Wedding 101: Wedding Locations

From the beach to the church to backyard ceremonies, picking the location for your ceremony and reception can be tough. We previously talked about the 3 important factors to keep in mind when deciding on a wedding ceremony locations (Wedding 101: Picking a Wedding Venue) But now, we’ll break down those different options.

The Traditional Location:

What it is: A religious ceremony, often in the bride’s hometown, followed by a party at a reception hall.

Good for: Couples with religious ties, a significant connection to a hometown, and a sizable guest list. Many halls can accommodate 100 to 400 people and come complete with everything you need (silverware, dinnerware, food, alcohol, and linens), saving you money in the end.

What to know: When the ceremony needs to be scheduled and what time your reception can begin. Catholic churches, for instance, normally want the ceremony to be completed by 3 or 4 p.m. on a Saturday, leaving time to prepare for the five o’clock service. But most reception halls won’t cater to guests until 6 or 7 p.m.

At Home:

What it is: A ceremony held at someone’s residence.

Good for: Twosomes with a connection to a childhood house or with access to a grand home. Or a pair who want a more, well, homey celebration in their own pad and aren’t afraid to work for it.

What to know: While it might seem as if a backyard wedding could be a money-saver, it just might break the bank. No, you’re not spending $200 a plate at a reception hall, but consider the extras you may need to rent. You will be responsible for supplying every fork, knife, table, and linen, and the bigger-picture details can also fall on you: generators for the band, a rented floor to cover the lawn, extra restrooms (you’ll need one portable toilet for every 50 guests), a fire extinguisher, and a tent in case of rain. Rentals for all of the above can cost upwards of $5,500. Plus, you’ll have to spray the grounds for bugs, mow the lawn, deal with any home improvements, and figure out parking (a valet company can cost around $2,000).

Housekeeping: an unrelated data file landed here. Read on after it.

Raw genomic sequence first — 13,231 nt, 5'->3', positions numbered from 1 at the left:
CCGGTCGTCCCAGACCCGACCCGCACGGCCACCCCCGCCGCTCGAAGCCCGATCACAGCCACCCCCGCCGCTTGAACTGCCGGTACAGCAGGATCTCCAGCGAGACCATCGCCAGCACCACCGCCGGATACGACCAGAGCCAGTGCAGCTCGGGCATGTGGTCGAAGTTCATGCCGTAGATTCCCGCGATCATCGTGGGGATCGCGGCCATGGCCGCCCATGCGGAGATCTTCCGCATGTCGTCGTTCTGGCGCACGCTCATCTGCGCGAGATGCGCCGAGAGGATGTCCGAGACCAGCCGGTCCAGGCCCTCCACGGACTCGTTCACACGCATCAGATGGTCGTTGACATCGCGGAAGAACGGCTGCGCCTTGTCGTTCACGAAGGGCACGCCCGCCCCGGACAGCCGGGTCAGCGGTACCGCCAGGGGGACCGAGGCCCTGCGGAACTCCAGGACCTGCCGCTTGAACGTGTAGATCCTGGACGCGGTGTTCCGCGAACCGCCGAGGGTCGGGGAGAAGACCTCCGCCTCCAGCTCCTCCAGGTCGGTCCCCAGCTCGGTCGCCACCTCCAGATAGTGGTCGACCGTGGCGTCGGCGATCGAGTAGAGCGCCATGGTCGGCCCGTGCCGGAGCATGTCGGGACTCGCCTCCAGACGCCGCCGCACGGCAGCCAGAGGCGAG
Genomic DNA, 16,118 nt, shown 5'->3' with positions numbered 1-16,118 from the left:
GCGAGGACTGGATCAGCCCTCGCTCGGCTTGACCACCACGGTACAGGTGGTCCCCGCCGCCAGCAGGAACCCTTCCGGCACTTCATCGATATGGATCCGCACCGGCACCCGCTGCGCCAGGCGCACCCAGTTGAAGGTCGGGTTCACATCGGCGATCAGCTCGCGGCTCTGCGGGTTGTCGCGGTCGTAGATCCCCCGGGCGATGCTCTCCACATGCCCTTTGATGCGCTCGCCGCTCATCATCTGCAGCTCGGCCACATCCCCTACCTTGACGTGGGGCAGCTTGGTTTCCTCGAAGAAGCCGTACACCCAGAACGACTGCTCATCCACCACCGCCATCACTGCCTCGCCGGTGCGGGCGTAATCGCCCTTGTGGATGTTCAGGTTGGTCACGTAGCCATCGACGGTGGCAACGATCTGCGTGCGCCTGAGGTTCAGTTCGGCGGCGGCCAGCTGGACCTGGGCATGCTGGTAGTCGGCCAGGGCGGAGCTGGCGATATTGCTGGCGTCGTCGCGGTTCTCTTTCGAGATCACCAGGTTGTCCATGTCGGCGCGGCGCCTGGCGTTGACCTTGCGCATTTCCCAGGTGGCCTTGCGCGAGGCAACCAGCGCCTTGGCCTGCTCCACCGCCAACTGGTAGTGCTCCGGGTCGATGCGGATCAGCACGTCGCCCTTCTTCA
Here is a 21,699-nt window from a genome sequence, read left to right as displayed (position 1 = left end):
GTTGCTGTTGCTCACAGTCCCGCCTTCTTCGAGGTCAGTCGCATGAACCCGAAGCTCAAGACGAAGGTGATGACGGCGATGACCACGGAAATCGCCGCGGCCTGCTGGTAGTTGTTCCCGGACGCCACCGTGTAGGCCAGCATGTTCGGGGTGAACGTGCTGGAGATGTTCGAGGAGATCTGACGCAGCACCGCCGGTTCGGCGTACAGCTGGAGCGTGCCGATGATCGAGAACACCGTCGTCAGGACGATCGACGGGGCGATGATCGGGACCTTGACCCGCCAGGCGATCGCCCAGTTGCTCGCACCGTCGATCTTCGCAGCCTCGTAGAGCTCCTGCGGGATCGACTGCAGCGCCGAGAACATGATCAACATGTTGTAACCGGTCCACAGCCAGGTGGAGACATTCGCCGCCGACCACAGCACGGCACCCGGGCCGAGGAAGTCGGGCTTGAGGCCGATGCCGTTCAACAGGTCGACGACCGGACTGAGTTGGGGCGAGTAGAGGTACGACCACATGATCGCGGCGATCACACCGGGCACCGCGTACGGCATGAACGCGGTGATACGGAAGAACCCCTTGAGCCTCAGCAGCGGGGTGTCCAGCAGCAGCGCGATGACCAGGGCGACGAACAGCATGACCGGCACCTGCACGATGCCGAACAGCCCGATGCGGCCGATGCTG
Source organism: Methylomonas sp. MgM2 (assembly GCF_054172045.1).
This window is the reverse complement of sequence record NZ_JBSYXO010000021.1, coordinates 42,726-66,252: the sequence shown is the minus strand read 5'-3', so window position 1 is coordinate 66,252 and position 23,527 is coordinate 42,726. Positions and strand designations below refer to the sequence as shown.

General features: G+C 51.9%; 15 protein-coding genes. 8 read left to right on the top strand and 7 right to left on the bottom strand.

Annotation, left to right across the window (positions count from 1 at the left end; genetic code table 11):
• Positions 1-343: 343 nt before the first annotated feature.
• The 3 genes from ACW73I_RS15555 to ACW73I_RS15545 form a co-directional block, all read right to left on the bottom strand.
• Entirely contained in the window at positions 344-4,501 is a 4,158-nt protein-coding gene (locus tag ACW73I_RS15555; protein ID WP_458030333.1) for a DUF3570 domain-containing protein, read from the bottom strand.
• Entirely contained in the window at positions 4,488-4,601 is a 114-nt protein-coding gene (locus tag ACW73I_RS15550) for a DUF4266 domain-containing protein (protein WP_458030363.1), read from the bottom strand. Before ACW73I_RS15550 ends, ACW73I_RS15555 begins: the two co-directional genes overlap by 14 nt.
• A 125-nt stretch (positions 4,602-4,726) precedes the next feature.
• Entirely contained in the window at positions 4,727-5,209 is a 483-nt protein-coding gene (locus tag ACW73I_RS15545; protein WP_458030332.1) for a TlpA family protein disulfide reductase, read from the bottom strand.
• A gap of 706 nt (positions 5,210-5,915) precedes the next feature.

Resources: Contact your city or town hall to ask whether you need a permit and to obtain information on noise and traffic ordinances, fire codes, and tent permits. And call your homeowner’s insurance company to inquire about taking out an umbrella policy for the day. The cost is normally a few hundred dollars, but if someone gets hurt, you’ll be protected.


What it is: A getaway―usually somewhere exotic, like a resort―with activities that span a weekend.

Good for: Duos who have a connection to a location or want just close loved ones (up to 75 people) to attend. Many resorts offer all-inclusive packages for everything from a guest welcome to a farewell brunch, making the planning process a cinch.

What to know: Marriage-license rules vary from city to city and country to country. Some cities, like Venice, require that you file for a license a minimum of four days prewedding, while other locations demand blood tests and X-rays (for example, Guadalajara, Mexico). Also, know that destination weddings aren’t always more expensive than those at other locales; the cost depends on where you go and how elaborate the celebration is. However, they may be more expensive for your guests, who usually have to fork over more to attend. As a courtesy, try to restrict the travel time to about two hours by air or six hours by car.

Quirky Location:

What it is: A ceremony somewhere off the beaten path, such as a museum, a barn, an art gallery, a botanical garen, a civic center, or a sports venue.

Good for: A couple who wants a unique event. Costwise, price tags are all over the map, but it’s possible to bargain at these locations―weddings aren’t their primary source of business, so the numbers may not be set in stone. For example, at some museums and galleries, you can purchase a membership and receive a discount.

What to know: Be sure to get―in writing―information on whether the place has a liquor license, can house your head count, and can execute a fire plan (some cities may require you to hire a fire marshal). Also ask if you need liability insurance, which costs around $200 and covers from $250,000 to $1,000,000 in liability for accidents or property damage, depending on your policy. You can usually buy it about two weeks beforehand.



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